CONTENT WARNING: RAPE, LABELS
The following is something I had originally blogged on Tumblr.
So far, at least two different people at seminary have told me that reporting my rape to the police would be a bad idea. The arguments have been that since the police are part of a system of oppression, my rapist would be oppressed by them and that incarceration probably wouldn’t stop him from raping people in prison anyway.
I feel compelled to add that one of these persons who told me this was a woman. A cis woman, albeit who is indeed a fierce trans ally (and the partner of a trans person).
I do feel that the prison-industrial complex must be dismantled. The school-to-prison pipeline must be destroyed. I do not challenge these ideas in any way. What I struggle with is the idea that I must think of my rapist’s potential oppression in the aftermath of him raping me. How many other trans women has he raped? What about cis women? Has he raped men, cis or trans, as well? Has he raped non-binary persons? I feel as if I’m being told that those questions aren’t as important as the question of his potential oppression if he were arrested, tried, and convicted.
I get that as a seminarian and would-be minister, I need to let go of the idea of how I’m oppressed in particular and instead working toward ending oppression in general. I am also very aware that I should probably seek therapy or find a support group. Money, however, factors into that. My current medical insurance doesn’t cover therapy, which is odd since it’s through the seminary. I’m trying to start a rape survivor support group on campus.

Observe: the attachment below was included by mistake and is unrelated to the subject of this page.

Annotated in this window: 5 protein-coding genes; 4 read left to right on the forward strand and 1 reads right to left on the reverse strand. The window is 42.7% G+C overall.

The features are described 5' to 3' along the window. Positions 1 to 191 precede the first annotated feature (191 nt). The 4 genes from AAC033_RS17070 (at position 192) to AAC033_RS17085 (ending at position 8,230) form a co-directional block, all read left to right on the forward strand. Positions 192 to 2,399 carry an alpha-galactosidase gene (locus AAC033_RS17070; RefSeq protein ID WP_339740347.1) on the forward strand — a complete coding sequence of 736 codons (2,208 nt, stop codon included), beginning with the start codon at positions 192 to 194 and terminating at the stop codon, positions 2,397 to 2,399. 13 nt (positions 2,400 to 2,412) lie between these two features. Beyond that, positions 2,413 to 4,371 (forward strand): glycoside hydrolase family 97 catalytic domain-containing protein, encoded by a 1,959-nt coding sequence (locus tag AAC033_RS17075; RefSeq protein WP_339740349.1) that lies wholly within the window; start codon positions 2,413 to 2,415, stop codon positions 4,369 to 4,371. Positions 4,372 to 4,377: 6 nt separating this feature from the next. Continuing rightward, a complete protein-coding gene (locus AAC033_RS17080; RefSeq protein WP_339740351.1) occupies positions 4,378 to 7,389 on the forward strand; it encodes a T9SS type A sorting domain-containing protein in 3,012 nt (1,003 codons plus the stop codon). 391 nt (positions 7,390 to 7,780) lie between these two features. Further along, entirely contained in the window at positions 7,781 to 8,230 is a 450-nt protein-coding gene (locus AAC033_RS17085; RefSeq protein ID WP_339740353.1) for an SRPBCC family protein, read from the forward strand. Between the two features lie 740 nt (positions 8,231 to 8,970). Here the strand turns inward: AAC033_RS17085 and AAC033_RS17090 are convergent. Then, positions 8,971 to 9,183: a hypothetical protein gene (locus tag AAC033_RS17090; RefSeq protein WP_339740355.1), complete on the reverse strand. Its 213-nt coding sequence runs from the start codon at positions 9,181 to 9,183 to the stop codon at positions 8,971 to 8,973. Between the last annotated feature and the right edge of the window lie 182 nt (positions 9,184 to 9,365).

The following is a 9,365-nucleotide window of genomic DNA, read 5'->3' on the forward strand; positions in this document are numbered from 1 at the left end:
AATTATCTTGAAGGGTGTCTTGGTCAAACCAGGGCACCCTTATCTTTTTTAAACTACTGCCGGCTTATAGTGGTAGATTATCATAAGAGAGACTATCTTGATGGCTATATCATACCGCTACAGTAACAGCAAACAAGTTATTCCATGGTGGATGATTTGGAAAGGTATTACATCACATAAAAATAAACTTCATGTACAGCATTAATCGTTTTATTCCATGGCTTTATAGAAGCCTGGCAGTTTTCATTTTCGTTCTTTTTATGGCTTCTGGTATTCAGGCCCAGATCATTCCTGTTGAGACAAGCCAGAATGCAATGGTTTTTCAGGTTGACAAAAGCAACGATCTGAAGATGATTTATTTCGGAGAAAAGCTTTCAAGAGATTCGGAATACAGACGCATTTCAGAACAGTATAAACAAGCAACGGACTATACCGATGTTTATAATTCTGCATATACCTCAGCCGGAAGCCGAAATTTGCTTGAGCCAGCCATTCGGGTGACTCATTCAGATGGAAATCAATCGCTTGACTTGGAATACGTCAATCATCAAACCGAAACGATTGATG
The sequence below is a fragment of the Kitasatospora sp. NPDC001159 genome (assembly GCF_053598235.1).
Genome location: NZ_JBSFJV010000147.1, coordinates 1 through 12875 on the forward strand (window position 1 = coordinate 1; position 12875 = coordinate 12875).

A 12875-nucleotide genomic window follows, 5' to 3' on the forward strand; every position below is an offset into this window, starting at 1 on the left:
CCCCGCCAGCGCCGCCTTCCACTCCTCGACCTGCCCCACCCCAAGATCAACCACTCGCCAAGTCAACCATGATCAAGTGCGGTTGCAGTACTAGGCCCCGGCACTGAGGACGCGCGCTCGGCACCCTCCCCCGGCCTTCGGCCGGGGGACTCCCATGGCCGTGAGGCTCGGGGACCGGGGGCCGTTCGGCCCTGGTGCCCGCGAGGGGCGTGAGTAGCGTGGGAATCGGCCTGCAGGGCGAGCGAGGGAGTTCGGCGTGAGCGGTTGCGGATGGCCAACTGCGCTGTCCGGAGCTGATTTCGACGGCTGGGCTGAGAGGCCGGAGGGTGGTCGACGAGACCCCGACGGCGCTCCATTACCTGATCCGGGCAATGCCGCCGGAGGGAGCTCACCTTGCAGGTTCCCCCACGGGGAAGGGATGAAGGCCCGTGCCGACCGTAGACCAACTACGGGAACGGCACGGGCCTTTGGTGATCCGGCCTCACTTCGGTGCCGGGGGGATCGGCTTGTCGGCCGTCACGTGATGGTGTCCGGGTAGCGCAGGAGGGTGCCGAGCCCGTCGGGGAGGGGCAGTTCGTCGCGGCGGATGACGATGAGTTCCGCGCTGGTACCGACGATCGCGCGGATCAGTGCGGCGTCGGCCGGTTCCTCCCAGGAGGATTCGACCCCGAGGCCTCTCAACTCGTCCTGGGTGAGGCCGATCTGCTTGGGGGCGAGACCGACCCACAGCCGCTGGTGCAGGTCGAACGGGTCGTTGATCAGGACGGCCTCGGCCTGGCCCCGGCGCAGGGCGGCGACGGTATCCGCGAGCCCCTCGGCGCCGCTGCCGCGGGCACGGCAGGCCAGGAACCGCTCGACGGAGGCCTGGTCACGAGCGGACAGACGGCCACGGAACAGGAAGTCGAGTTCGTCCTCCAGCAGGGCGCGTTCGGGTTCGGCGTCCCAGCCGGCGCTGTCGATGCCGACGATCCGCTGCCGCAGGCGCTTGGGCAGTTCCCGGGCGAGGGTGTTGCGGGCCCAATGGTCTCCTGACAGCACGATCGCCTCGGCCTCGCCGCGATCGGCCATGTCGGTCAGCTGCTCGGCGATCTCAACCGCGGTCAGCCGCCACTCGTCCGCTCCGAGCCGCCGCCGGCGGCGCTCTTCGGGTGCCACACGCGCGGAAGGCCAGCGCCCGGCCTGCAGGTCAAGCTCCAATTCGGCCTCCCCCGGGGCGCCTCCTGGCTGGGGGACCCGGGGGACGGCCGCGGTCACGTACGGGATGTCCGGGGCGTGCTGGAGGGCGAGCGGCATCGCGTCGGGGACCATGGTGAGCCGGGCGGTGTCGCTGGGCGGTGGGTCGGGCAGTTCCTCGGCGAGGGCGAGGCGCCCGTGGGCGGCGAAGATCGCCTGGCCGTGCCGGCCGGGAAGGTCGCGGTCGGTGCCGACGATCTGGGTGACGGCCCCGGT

It seems to me that something that needs to be addressed is how we might be inadvertently supporting rape culture even as we seek to overturn an unjust penal system. Rape survivors are victims of oppression. If we aren’t supposed to involve the police to address our rapes, how can we be granted justice and create situations in which our assailants are prevented from raping anyone else?
I posted that a week ago, and only one person had replied to date, which is odd because usually talk of rape culture on Tumblr, especially with regards to not reporting rape and rapists to the police is seen as supporting rape culture, usually results in a lively virtual discussion. Well, not this time. Only one response. And here it is:
spinachandmushrooms answered: Until there is a better solution, I wholeheartedly believe that it is right to go to the police. Our systems are broken, but no rapist should continue to commit crimes against innocents. Sometimes the lesser of two evils is the choice we must make.
Last night, I saw a report on the news of a 13-year-old girl who was assaulted in her own home, an attack caught on her family’s in-home security cameras. The photo of her assailant seems to match in-store security images of a man who attacked a woman in that store’s restroom. Police are asking for help finding him.
Six police officers have been arrested for the homicide of Freddie Gray. If convicted, they face prison time. How should this be received by those of us who believe in prison abolition? How can they offer restitution for what they’ve done?
Is it really the lesser of two evils to call the police when one has been attacked (assuming one has the ability to make the call)?